|Institution:||University of Bath|
|Full text PDF:||http://opus.bath.ac.uk/44293/|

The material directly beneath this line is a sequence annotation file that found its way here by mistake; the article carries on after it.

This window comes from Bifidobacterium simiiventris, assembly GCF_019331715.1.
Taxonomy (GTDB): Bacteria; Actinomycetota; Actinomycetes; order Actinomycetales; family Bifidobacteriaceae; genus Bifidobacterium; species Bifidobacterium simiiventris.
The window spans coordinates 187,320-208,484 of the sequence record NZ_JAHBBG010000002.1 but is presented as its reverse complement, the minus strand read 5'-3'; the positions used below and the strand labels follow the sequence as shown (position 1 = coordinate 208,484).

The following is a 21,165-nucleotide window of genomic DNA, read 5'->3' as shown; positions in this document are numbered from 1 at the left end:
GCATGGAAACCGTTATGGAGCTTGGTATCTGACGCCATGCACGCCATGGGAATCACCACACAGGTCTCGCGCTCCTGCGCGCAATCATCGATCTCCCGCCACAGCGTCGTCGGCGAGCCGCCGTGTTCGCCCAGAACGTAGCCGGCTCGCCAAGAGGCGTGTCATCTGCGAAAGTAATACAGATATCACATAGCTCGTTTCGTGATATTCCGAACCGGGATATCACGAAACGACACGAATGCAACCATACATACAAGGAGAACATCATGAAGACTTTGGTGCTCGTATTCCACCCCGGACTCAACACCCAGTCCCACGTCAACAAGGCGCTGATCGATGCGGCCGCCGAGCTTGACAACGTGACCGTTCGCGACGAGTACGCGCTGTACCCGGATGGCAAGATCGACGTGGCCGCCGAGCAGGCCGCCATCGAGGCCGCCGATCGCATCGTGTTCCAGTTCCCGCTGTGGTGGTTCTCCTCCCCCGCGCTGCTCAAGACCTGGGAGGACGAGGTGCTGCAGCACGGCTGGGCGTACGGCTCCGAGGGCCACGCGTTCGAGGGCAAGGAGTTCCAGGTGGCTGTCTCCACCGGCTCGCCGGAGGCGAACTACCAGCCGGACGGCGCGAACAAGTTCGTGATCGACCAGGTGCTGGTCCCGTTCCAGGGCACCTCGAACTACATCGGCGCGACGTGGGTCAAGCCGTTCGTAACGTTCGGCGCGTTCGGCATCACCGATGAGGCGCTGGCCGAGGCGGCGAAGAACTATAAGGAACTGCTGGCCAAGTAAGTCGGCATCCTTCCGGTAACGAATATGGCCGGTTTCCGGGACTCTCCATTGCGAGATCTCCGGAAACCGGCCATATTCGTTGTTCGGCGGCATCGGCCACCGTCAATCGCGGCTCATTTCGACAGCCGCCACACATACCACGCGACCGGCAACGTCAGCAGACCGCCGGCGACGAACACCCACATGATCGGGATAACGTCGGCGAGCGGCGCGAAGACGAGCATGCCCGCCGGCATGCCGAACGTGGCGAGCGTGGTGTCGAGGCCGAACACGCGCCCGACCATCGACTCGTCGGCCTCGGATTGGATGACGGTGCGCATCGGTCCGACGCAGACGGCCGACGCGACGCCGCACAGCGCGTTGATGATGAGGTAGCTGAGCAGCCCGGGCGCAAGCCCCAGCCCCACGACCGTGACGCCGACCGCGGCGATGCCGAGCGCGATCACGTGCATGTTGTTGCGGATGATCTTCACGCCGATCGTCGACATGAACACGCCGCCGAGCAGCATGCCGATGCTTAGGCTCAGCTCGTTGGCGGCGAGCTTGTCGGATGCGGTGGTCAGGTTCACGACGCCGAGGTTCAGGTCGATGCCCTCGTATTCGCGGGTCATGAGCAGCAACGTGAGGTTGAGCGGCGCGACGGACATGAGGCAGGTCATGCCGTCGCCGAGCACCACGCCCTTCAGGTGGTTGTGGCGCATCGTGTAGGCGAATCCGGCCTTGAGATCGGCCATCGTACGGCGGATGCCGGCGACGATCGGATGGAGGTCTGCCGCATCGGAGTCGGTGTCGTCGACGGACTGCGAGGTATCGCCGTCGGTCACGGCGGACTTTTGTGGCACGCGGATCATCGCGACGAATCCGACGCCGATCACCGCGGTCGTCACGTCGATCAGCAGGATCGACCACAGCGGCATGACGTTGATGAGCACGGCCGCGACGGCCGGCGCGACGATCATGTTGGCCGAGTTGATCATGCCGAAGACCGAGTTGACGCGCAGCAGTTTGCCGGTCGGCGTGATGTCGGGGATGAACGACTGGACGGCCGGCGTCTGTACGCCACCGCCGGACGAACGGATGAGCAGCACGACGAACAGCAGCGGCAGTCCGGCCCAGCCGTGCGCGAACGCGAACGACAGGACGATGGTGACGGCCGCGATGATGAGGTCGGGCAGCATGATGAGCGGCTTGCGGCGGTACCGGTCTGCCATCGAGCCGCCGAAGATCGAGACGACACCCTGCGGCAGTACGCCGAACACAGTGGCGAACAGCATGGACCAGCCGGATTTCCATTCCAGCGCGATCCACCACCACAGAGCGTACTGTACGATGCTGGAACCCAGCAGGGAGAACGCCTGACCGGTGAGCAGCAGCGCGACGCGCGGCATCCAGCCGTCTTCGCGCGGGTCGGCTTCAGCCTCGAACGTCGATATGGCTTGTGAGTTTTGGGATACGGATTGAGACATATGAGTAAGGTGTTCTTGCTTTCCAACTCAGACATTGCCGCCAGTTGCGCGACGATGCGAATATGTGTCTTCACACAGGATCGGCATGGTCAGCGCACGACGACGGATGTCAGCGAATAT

Iron is an essential micronutrient for life, but can be toxic in uncontrolled excess. Iron chelators have therefore become established therapeutics for the treatment of iron-overload disease, but they also show promise as anti-cancer drugs because of the additional role of iron in cell proliferation. Iron chelators have also been shown to protect skin cells from the effects of exposure to harmful levels of Ultraviolet A radiation (UVA). In fact, the harmful effects of UVA are now understood to be related to an increase in potentially harmful ‘labile’ intracellular iron, which results in the formation of cytotoxic reactive oxygen species (ROS) which subsequently promote necrotic cell death. However the long-term administration of powerful iron chelators for therapeutic purposes is associated with severe iron depletion from healthy tissue, culminating in unacceptable side-effects. The concept of ‘caged’ iron chelators (CICs) which are selectively activated in situ by light of an appropriate wavelength is highly attractive, as iron chelation may then be delivered in a context-specific fashion, when it is required and appropriate to the level of UV light exposure. Such photoactivatable agents could have numerous applications: firstly as therapeutic agents for the targeted treatment of dermatological pathologies, including cancer, and secondly as photoprotectants in sunscreen formulations. The work herein describes the preparation of a series of CICs based on aroylhydrazone and thiosemicarbazone compounds, which have already been studied for their iron chelating and anti-proliferative activity. We have shown that caging may be achieved by chemical blockade of a key iron-chelating function with various photoremovable protecting groups (PRPGs). These include well-established PRPGs belonging to the nitrobenzyl and coumarin-4-yl family of compounds, as well as the more recently elucidated aminocinnamoyl and hydroxycinnamoyl moities. This latter class is of particular interest as a caging group, owing to the phototransformation of cinnamates into cyclic coumarin derivatives, some of which have been reported to possess potent antioxidant activity. Such CICs may therefore have potential applications in sunscreen formulations as “multifunctional” photoprotectants that provide synergistic protection against UVA damage. The uncaging of novel CICs with varying doses of UVA has been studied, along with their cytotoxic and photoprotective effects in human FEK4 fibroblasts and HaCAT keratinocyte cell lines, in the presence and absence of applied radiation.